Tribe House Blog
These Fighting Times – Interview with Corey Doak
Posted : December 20th, 2012 by TribeHouse
We caught up with award winning singer/songwriter Corey Doak and asked him to fill us in on his latest CD project entitled “These fighting times”.
TribeHouse (TH): Can you describe your musical journey to date?
Corey Doak (CD): I started out in the contemporary Christian world, but over the years I’ve fallen deeply in love with folk story songs.
My work has always revolved around faith, story and humor. I’ve found folk music to be the best way to bring these 3 disparate elements together. My writing ultimately explores the story of Creation, Fall, Redemption and Re-Creation. I used to write psalms to explore these themes. Over the last few years I’ve started to explore them through characters, metaphor, & narrative storytelling.
TH: Of the many great songs you have written in the past which one are you most proud of and why?
CD: I am most proud of ‘Song of the King’. It’s a re-telling of a parable found in the book of Hosea; a story of grace and restoration. Because it is an ancient, universal theme I believe that it stands a chance of living beyond me.
TH: During the making of your new CD you embarked on the arduous road of learning to be a studio engineer as well as a performer. Why did you feel this was important for you?
CD: I’m always trying to stretch myself, and growing into the role of a producer seemed like the natural next step in my artistic development. I liked the challenge of trying to record my best album to date without any technical experience and very limited gear. Fortunately, I was blessed with enough naivety, tenacity and faith to see it through. There’s also a pragmatic side to self-producing: It’s cheaper. I think you have to have some common sense to survive vocationally as an artist.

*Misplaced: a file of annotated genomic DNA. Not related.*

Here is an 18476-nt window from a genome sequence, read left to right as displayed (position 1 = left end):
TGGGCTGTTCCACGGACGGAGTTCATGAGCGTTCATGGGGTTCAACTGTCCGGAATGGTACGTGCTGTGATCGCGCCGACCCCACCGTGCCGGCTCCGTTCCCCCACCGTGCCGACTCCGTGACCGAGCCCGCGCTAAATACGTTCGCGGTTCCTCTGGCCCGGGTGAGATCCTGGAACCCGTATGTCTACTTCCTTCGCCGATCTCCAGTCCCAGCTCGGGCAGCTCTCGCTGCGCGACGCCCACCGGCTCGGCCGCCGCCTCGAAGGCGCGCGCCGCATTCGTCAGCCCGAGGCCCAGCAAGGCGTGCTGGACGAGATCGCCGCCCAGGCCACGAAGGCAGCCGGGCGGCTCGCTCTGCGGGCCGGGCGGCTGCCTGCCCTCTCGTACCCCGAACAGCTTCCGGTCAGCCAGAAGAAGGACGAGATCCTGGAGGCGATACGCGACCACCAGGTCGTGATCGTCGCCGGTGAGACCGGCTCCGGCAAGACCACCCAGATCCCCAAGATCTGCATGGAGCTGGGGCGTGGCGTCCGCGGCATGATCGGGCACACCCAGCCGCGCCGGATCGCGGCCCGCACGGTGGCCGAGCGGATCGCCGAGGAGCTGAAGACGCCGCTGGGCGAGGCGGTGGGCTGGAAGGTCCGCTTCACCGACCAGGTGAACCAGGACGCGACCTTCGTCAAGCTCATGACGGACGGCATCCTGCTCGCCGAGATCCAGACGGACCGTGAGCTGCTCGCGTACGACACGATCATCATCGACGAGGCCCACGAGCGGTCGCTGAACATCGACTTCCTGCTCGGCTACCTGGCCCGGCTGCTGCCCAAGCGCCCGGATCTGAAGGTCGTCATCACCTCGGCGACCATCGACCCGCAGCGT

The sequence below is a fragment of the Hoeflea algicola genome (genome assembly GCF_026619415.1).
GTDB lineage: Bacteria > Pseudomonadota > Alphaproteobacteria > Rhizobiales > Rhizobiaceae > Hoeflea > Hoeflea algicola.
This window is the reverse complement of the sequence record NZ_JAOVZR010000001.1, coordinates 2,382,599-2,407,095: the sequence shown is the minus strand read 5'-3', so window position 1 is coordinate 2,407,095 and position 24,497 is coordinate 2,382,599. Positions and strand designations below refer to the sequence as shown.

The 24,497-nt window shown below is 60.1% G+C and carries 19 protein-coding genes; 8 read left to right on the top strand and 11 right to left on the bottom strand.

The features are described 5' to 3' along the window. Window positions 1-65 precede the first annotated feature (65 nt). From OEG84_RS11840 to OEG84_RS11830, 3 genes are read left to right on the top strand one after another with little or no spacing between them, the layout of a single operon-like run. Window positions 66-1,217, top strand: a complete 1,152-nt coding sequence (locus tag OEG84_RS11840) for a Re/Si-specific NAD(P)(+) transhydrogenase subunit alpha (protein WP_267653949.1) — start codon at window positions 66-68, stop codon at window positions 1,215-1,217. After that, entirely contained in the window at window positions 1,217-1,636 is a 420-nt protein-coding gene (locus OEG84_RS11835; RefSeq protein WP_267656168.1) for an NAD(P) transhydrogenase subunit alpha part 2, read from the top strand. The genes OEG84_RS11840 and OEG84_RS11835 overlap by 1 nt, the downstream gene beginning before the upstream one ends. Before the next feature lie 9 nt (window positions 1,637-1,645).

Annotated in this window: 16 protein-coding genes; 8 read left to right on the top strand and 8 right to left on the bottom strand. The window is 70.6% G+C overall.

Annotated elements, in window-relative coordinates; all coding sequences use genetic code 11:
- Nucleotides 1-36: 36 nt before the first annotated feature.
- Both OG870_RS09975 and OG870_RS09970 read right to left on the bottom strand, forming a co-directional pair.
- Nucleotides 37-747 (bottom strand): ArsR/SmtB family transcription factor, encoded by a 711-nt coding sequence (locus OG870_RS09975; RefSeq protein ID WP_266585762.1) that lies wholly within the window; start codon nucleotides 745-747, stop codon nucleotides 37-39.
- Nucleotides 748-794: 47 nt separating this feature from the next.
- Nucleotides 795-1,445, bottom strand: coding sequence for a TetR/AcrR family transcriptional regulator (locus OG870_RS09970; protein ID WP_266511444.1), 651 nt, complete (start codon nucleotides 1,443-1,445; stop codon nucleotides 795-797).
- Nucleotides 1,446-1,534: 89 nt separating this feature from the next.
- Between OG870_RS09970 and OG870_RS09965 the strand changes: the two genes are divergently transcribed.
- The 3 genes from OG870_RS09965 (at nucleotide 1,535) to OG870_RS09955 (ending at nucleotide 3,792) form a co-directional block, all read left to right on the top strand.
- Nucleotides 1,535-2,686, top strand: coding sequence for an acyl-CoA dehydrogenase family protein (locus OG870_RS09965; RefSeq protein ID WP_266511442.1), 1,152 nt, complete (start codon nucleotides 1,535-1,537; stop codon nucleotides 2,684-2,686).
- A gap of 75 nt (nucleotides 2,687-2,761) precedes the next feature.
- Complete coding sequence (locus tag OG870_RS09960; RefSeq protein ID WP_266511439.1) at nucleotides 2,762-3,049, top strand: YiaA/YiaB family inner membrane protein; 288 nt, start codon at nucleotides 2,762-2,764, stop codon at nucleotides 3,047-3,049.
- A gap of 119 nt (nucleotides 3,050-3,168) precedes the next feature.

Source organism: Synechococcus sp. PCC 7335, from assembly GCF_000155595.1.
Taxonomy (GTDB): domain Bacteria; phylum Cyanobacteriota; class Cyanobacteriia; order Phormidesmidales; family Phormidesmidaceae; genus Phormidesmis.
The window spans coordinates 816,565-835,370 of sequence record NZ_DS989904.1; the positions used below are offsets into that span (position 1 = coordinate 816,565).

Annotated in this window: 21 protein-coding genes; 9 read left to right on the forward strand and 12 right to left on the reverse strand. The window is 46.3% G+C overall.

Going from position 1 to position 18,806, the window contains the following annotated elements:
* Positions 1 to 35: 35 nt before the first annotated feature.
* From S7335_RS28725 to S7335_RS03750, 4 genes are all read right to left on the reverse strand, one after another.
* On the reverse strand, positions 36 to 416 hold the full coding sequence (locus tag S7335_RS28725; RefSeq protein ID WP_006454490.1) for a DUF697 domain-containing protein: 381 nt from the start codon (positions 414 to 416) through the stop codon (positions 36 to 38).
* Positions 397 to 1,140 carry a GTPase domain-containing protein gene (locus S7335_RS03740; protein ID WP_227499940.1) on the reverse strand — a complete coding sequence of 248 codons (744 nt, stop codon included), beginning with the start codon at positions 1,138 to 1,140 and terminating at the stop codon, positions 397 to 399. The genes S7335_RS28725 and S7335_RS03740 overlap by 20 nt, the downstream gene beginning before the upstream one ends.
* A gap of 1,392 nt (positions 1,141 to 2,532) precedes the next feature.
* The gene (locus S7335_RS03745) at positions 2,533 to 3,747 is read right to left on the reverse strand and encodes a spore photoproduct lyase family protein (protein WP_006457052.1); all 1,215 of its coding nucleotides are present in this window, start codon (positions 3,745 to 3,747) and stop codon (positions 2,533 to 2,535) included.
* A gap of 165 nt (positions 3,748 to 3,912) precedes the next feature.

Going forward I will probably look at co-producing. I believe that community is at the heart of creation, and I would like to embody that philosophy in the way I make albums.
Listen to ‘Oregon’ from Corey’s latest recording here:
“What does it mean to create ‘redemptive’ art?” (Corey Doak)
TH: Your new album, ‘These Fighting Times’, is something of a departure from what some might know you for. What happened to encourage you to explore a wider range of subject matter for this project?
CD: It’s important to me to keep growing as an artist. Therefore, every album that I’ve ever made has been a departure from the last (except my first album; it was exactly like the one before it).
I should also mention that I owe much of my inspiration to authors. The books that I’ve read over the years have broadened my view of life, the world and theology. Writing story songs seems like the best platform for me to express my ideas as they grow in complexity.
There are not many direct references to faith in this record and yet this is something that you might be known for by many of your fans. How would you respond to the criticism that in this CD you have lost the plot spiritually?
The question ‘What is Religious Art?’ is more nuanced and complex than many people realize. If we are to seriously consider it we must be prepared to delve into some
challenging intellectual territory.
In light of my Christian faith, these are some questions I’ve had to ponder:
-What does creation say about the artistry of God?